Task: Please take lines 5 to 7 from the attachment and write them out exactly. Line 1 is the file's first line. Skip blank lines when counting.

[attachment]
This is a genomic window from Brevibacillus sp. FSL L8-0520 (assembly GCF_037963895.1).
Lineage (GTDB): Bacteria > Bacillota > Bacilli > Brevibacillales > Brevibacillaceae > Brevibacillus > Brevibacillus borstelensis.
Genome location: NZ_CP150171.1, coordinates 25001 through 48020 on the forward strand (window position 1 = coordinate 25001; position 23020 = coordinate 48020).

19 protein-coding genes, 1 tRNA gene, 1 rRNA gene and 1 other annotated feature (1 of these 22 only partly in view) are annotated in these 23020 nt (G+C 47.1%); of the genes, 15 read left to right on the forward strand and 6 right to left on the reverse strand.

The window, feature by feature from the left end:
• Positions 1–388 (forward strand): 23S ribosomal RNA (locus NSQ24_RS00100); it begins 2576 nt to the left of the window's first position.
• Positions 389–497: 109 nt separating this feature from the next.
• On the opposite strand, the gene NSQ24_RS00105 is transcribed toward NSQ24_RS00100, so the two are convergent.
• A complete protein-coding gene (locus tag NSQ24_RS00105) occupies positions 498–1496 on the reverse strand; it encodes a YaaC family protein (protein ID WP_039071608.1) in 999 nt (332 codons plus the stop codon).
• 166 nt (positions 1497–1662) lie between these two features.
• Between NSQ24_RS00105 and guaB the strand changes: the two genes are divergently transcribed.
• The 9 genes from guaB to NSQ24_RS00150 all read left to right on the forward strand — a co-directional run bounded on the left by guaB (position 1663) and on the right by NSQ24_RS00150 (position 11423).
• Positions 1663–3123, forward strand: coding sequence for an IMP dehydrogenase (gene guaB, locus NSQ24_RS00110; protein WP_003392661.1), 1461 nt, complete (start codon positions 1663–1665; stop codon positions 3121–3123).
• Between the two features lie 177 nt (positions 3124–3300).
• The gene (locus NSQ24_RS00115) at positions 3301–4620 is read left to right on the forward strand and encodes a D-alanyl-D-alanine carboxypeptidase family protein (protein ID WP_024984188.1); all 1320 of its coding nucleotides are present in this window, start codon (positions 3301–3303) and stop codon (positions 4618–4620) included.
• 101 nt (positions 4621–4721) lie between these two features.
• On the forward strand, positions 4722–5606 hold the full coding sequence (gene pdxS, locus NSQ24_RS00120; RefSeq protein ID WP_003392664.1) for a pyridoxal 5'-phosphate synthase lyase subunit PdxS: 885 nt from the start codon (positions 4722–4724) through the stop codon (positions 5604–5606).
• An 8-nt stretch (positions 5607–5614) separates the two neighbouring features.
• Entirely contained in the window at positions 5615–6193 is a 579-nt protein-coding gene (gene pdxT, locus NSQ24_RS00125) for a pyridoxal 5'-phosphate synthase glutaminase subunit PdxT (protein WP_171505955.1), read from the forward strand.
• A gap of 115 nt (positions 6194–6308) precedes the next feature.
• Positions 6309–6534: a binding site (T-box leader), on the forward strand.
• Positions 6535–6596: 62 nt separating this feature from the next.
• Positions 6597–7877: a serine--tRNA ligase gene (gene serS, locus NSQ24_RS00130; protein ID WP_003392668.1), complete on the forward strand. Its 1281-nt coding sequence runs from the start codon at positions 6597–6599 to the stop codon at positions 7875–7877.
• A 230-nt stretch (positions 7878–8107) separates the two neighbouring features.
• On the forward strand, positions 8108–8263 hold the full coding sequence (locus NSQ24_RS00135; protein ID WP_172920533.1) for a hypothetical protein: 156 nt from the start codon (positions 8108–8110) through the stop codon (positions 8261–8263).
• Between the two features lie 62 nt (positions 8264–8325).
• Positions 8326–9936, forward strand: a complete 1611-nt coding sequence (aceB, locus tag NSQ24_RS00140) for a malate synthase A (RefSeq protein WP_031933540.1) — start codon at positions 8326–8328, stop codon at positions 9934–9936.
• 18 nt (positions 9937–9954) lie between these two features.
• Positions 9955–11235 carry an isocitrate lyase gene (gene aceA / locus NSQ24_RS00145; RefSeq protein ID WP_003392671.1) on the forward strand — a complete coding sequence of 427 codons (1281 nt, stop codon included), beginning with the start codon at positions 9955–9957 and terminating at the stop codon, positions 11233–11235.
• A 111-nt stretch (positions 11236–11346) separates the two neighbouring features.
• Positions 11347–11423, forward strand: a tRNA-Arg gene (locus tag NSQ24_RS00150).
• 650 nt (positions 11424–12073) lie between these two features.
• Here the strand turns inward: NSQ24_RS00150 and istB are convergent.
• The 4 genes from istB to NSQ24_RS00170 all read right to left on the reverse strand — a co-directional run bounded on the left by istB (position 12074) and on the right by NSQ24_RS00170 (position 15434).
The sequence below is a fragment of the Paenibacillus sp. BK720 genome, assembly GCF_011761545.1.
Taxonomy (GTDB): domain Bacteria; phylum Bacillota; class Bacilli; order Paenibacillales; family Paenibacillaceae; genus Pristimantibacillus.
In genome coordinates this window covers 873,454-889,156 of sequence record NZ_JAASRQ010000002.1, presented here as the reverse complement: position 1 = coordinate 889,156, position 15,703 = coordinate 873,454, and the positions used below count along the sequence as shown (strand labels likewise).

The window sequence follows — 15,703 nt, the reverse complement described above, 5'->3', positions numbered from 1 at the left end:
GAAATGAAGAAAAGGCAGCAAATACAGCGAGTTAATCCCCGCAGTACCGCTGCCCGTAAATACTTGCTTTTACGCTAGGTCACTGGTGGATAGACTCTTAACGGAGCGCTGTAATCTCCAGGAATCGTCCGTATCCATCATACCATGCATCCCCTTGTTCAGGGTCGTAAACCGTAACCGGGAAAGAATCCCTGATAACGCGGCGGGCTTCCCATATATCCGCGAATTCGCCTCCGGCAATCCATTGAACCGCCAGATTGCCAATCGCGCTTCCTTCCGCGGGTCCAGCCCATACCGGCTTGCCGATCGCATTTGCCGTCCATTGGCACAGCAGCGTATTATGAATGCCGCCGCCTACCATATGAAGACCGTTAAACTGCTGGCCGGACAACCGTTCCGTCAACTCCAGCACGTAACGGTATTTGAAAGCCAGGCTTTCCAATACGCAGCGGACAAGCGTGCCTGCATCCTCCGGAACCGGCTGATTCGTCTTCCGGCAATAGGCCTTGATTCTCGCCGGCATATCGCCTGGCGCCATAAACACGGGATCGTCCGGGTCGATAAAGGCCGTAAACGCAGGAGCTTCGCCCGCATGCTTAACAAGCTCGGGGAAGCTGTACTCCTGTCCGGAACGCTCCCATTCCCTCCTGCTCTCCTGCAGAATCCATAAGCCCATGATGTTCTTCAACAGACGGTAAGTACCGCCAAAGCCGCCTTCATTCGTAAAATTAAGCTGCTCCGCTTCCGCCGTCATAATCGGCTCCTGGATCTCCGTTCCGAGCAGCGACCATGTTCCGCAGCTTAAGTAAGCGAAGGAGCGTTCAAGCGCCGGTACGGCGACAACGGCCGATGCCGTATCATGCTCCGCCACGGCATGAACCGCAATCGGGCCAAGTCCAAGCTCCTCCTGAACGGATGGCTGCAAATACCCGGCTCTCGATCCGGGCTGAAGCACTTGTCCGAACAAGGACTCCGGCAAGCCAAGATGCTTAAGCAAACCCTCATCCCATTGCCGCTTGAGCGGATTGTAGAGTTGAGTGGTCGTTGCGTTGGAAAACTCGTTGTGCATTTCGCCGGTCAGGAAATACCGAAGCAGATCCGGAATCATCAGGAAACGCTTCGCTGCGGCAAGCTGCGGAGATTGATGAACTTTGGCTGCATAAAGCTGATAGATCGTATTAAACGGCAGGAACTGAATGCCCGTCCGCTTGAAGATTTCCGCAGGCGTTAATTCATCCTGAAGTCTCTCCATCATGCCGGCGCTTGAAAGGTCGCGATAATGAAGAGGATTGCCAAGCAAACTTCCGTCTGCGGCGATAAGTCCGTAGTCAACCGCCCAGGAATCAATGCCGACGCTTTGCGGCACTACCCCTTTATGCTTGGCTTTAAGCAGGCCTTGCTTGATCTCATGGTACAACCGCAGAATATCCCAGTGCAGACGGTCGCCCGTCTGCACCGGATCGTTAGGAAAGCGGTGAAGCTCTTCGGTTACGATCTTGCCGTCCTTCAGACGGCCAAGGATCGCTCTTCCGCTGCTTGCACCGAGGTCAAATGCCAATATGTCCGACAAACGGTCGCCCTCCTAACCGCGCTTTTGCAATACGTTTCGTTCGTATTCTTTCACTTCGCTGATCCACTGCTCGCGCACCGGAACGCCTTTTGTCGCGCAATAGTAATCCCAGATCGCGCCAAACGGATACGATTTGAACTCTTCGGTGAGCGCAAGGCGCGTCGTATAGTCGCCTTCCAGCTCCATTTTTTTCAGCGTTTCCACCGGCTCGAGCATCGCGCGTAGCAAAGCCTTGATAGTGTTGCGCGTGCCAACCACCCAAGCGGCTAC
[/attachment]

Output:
The window, feature by feature from the left end:
• Positions 1–388 (forward strand): 23S ribosomal RNA (locus NSQ24_RS00100); it begins 2576 nt to the left of the window's first position.
• Positions 389–497: 109 nt separating this feature from the next.